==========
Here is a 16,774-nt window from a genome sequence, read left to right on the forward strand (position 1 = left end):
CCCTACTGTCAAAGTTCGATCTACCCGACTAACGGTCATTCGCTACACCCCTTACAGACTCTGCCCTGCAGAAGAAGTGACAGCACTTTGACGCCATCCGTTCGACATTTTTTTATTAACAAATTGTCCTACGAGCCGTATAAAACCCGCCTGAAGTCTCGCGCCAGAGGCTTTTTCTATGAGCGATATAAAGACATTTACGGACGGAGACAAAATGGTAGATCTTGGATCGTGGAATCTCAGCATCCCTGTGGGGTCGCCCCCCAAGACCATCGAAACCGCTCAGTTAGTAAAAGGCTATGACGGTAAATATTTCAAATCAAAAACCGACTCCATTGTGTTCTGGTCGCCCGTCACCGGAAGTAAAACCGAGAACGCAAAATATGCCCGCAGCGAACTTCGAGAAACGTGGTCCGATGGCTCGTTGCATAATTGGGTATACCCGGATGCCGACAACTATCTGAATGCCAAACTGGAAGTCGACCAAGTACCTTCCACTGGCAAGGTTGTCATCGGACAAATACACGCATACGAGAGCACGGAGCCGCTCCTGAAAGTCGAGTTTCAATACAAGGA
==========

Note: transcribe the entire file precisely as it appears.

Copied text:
Here is a 16,774-nt window from a genome sequence, read left to right on the forward strand (position 1 = left end):
CCCTACTGTCAAAGTTCGATCTACCCGACTAACGGTCATTCGCTACACCCCTTACAGACTCTGCCCTGCAGAAGAAGTGACAGCACTTTGACGCCATCCGTTCGACATTTTTTTATTAACAAATTGTCCTACGAGCCGTATAAAACCCGCCTGAAGTCTCGCGCCAGAGGCTTTTTCTATGAGCGATATAAAGACATTTACGGACGGAGACAAAATGGTAGATCTTGGATCGTGGAATCTCAGCATCCCTGTGGGGTCGCCCCCCAAGACCATCGAAACCGCTCAGTTAGTAAAAGGCTATGACGGTAAATATTTCAAATCAAAAACCGACTCCATTGTGTTCTGGTCGCCCGTCACCGGAAGTAAAACCGAGAACGCAAAATATGCCCGCAGCGAACTTCGAGAAACGTGGTCCGATGGCTCGTTGCATAATTGGGTATACCCGGATGCCGACAACTATCTGAATGCCAAACTGGAAGTCGACCAAGTACCTTCCACTGGCAAGGTTGTCATCGGACAAATACACGCATACGAGAGCACGGAGCCGCTCCTGAAAGTCGAGTTTCAATACAAGGA